LG started first grade in Waukomis, attending the Pioneer School that his family had helped to build. Over the next twelve years, the family would move four more times. “Somebody would call up and say, ‘Hey, we got a farm up here needs to be worked, why don’t you come up here?’”, LG says. “So, my dad would say, okay, and we’d go on up and help ‘em out. Then, he might say that something else looked good, so we’d take off and give that a try. You know, we moved so much that, well, we got to be real good at it.”
Despite the frequent moves, the Vanderworks were as stable and filled with as many aspirations as anyone. Education mattered to the family, and, no matter what, LG continued going to school. But school wasn’t his only talent; he also had an unusually beautiful singing voice, and Eva, his mother, was not about to let that go to waste. She encouraged him in music—singing, playing the piano, the cornet and the violin. In fact, when LG was about 8 years old and the family was living near Enid, Oklahoma, he was chosen to play Christmas songs on the violin over the local radio station—a memory he recalls with a slight smile and that characteristic shrug of his shoulders.
The Dirty Thirties were, of course, a challenge for the family but no more so than for anyone else in Oklahoma at the time. “The dust storms were terrible,” LG says. “You could see ‘em coming, and when they hit, well, you couldn’t see the hand in front of your face. The air was that dark and full of dust. My mother would hang wet sheets over the windows to keep the dust out, and then we’d all sit together in a small room. Was I scared?” He stops for a minute and, in his characteristic style, thinks before answering. “No, I wasn’t scared. We were all together, and, when it was over, we were all right. But that dust sure caused problems.”
He describes the difficulties people had with driving their cars into dust storms and their cars suddenly stalling. “People thought it was the dust clogging up the gas, but that wasn’t it, at all. No,” he continues, “it was the static electricity in the dirt. So, my dad would just take a 20’ log chain and drag it behind the car. That was the ground, see. That grounded the car. People asked him, ‘what are you doin’?’ So, he’d tell them and they’d try it and they would come back and say, ‘why, you’re right!’ Nobody told him to do that. He just figured that out on his own.”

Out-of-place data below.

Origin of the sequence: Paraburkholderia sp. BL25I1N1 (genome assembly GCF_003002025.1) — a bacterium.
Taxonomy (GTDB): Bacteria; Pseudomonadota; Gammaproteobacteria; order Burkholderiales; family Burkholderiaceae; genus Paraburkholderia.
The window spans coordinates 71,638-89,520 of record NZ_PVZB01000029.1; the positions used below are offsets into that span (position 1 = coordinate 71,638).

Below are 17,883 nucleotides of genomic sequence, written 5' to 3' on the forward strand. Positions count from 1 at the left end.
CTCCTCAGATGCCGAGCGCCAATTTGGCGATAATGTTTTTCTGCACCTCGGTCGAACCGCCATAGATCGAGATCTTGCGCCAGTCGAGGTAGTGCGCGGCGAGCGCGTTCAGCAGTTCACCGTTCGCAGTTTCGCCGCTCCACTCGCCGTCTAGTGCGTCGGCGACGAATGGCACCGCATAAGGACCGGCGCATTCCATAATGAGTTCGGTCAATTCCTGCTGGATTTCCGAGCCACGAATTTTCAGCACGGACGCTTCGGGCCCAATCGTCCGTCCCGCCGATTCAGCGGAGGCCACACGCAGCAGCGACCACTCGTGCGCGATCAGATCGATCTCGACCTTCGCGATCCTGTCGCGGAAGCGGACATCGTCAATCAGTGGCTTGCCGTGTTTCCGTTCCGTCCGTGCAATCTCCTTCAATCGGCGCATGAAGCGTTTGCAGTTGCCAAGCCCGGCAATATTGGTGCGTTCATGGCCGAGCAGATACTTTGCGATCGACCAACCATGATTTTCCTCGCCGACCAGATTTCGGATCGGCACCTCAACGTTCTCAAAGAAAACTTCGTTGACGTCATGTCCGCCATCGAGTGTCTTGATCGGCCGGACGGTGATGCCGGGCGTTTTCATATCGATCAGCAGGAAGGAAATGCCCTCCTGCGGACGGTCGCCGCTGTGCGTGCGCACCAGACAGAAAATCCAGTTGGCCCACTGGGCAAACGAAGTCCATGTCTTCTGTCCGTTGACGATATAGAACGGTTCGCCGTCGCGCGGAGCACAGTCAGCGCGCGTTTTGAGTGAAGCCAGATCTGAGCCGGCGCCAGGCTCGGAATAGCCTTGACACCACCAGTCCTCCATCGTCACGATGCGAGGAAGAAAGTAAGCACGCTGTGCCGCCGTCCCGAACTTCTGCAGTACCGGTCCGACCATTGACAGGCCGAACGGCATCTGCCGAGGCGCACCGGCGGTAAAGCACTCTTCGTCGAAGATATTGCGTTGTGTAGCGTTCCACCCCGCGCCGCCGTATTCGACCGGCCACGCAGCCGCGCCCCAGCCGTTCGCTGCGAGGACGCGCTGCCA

In 1942, LG graduated from high school in Thayer, Kansas, at which point he and his mother joined his father who’d gone on ahead to Towner where the family was farming wheat. Archie and Eva offered to send LG to college if he wanted to go, but LG declined, preferring to stay and work with his father on the farm his father had purchased.
It was 1943. At that time, the Methodist church in Towner was in need of a minister as was the church located in Vernon. It so happened that two ministers were available—Reverend Lyle Gaither and his daughter, Phyllis—and the choice was made for Lyle to go to Towner, leaving Phyllis to preach in Vernon. She was okay with that. According to LG, she preferred as it sounded “more romantic than a town named Towner.”
In the summer of 1943, LG, his friend, Skeeter Scott, and Skeeter’s girlfriend were headed to the movies. Skeeter suggested LG ask “the preacher’s daughter” to go along, an idea LG resisted, at first. And then something changed his mind, causing him to turn around and drive his Coupe up to the reverend’s house. “Phyllis’ sister answered the door, and I asked if her sister wanted to go to the show. Well, I heard Phyllis yell ‘Yeeesss!’ way in the back of the house and then I saw her pulling the curlers out of her hair.” His smile is genuine and tender and slightly shy, as if he still can’t believe his good luck. “Was it love at first sight? Ohhh, I don’t know. Yes, I guess so. It sure turned out okay.”